Projet de recherche doctoral numero :8475


Date depot: 2 avril 2023
Titre: Unsupervised deep learning approaches to extract atomic-scale conformational landscapes of biomolecules from cryo electron microscopy images
Directrice de thèse: Slavica JONIC (IMPMC (EDITE))
Directrice de thèse: Catherine VÉNIEN-BRYAN (IMPMC (ED515))
Domaine scientifique: Sciences et technologies de l'information et de la communication
Thématique CNRS : Intelligence artificielle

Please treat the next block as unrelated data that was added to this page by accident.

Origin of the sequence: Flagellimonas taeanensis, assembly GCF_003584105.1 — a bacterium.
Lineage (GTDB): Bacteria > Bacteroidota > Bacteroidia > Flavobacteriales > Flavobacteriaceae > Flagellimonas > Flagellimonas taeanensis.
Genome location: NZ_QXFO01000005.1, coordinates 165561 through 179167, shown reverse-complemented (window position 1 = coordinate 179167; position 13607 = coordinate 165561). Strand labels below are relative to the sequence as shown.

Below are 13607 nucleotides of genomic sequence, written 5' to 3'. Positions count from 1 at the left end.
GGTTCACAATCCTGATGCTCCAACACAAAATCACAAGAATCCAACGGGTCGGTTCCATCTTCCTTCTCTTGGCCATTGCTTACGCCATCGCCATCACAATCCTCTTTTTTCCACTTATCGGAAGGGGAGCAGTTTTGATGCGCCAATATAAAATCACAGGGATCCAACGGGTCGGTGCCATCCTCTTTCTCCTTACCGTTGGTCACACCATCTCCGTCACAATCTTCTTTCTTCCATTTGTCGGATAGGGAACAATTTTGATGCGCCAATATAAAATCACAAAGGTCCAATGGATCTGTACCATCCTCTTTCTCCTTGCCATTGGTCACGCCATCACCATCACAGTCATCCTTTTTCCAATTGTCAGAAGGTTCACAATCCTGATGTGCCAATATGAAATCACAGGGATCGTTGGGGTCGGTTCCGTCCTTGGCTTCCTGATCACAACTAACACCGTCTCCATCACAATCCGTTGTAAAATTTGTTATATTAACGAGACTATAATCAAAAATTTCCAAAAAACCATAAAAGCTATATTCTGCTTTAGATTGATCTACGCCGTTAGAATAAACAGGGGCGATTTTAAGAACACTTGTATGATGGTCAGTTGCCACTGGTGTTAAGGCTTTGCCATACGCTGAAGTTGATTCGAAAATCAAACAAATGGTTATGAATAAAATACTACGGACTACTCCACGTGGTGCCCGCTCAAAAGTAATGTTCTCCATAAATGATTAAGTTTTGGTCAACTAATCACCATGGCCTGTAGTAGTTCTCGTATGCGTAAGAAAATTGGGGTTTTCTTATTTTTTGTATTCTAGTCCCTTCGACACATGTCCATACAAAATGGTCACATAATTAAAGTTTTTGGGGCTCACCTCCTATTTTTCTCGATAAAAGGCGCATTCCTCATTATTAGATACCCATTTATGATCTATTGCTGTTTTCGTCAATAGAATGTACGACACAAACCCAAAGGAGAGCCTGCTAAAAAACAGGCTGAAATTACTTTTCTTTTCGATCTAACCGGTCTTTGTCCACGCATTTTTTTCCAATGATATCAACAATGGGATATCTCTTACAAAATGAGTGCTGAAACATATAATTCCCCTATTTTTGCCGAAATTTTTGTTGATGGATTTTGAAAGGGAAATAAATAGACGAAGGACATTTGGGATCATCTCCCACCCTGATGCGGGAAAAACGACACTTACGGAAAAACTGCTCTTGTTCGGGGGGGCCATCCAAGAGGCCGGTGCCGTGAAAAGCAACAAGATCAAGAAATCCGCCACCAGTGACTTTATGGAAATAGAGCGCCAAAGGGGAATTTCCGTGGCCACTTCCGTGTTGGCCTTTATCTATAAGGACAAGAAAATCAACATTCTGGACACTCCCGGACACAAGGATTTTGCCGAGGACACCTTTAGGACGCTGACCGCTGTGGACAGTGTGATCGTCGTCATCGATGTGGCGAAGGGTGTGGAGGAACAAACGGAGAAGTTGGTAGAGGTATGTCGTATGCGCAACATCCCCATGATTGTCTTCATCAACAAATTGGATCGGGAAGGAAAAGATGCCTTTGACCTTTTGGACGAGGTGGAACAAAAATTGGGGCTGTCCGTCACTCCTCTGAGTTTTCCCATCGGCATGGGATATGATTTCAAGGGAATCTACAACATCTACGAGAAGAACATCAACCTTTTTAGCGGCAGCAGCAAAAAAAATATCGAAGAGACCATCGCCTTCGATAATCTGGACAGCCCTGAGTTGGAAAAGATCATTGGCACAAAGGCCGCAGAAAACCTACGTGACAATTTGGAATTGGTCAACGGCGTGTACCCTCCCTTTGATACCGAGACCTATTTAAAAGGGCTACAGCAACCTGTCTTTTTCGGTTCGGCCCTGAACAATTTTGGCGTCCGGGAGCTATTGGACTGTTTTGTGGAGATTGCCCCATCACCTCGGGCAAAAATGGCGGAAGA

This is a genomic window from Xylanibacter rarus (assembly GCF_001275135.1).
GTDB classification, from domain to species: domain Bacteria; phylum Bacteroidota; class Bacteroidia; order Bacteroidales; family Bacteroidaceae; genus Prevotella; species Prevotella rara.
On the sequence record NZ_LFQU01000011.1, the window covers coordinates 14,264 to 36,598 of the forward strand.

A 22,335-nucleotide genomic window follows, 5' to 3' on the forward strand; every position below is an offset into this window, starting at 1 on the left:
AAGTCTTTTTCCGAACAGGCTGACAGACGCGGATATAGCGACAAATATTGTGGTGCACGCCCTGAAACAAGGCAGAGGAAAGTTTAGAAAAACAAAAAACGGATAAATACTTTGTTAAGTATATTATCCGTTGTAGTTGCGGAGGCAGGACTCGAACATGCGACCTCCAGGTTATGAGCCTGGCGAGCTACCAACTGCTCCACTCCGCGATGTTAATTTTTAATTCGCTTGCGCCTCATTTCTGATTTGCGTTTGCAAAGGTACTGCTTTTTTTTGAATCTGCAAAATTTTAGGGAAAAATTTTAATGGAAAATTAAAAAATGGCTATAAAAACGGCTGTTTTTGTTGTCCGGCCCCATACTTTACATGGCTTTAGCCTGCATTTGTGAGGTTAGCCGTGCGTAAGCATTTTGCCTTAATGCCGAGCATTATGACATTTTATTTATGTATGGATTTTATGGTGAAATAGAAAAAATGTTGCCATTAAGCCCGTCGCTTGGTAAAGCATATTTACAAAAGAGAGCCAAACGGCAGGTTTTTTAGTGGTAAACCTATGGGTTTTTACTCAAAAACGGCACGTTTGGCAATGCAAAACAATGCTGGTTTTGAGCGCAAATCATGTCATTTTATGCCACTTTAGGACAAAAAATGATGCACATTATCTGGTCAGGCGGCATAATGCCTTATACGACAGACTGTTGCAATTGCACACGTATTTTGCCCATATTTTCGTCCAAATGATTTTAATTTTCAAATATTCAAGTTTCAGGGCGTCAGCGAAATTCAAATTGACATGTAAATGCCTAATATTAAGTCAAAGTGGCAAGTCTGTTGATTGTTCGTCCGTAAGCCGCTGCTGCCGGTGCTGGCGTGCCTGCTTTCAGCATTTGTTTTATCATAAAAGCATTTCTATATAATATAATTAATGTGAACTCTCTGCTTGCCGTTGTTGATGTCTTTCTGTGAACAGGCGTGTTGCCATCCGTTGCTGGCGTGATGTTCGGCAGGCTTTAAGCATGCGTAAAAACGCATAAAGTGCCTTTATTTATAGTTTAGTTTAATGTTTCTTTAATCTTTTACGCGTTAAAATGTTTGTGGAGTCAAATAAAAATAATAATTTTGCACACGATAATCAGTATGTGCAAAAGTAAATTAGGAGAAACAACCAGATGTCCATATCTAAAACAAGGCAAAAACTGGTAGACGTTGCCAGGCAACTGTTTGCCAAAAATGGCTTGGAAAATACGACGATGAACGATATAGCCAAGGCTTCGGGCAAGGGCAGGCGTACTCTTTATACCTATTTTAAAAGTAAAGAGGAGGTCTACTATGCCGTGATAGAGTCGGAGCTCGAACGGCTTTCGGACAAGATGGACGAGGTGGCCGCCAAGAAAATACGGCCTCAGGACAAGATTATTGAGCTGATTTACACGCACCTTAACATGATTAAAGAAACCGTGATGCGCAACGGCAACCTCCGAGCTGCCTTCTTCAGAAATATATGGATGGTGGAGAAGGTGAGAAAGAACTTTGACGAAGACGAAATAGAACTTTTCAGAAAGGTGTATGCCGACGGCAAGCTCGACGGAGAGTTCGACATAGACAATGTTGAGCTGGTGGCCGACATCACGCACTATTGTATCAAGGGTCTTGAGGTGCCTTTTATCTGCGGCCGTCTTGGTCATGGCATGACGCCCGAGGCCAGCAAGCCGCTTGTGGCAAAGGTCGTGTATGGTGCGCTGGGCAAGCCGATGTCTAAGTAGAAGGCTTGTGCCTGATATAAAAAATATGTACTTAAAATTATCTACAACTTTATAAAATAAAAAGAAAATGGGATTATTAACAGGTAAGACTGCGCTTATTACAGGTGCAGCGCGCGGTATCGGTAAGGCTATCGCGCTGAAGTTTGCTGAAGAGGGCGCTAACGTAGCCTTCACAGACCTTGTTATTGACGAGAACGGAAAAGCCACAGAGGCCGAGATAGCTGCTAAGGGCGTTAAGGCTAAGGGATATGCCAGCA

Resumé: Structural studies of biomolecular complexes are essential for understanding their working mechanisms. Cryo electron microscopy (cryo-EM) is the mainstream structural biology technique that allows simultaneous determination of multiple conformational states of the same complex. Moreover, cryo-EM has a potential to obtain information about the full conformational variability of a complex (conformational landscape) and continuous conformational transitions of complexes (gradual transitions with many intermediate states instead of a few discrete states). However, image analysis methods should be developed for accurate and fast extraction of such information. This PhD thesis will be focused on the development of unsupervised deep learning methods to extract atomic-scale conformational landscapes of biomolecules from cryo-EM images (supervisor: SJ). The new methods will be tested not only using typical test data of large complexes, available in the public data archive EMPIAR (e.g., ribosomal complexes), but also using data of more challenging, small complexes, such as membrane proteins. Cryo-EM images of membrane proteins are difficult to analyze because of their small size, a low signal-to-noise ratio (due to data collection using low electron dose to minimize sample radiation damage), and occlusions (due to surfactants, such as detergent, that are used to extract proteins from the membrane and purify them in their native state, which hide the protein in the image and may affect its dynamics). In this thesis, the new methods will be tested using cryo-EM images of the human potassium channel Kir2.1, which are already available (supervisor: CVB). Kir2.1 is a membrane protein with multiple functions (e.g., regulating pancreatic insulin secretion, controlling muscle contraction, regulating pacing in cardiac cells and neurons, etc.) and its disfunction is responsible for a number of human diseases (e.g., Andersen’s syndrome, Bartter’s syndrome, neonatal diabetes, etc.). The new methods will help analyze the dynamics of Kir2.1, which will in turn help better understand its function and dysfunction. Each supervisor has unique expertise in France: development of innovative cryo-EM image analysis methods (SJ, ED 130) and functional and structural studies of potassium channels at high resolution using cryo-EM (CVB, ED 515).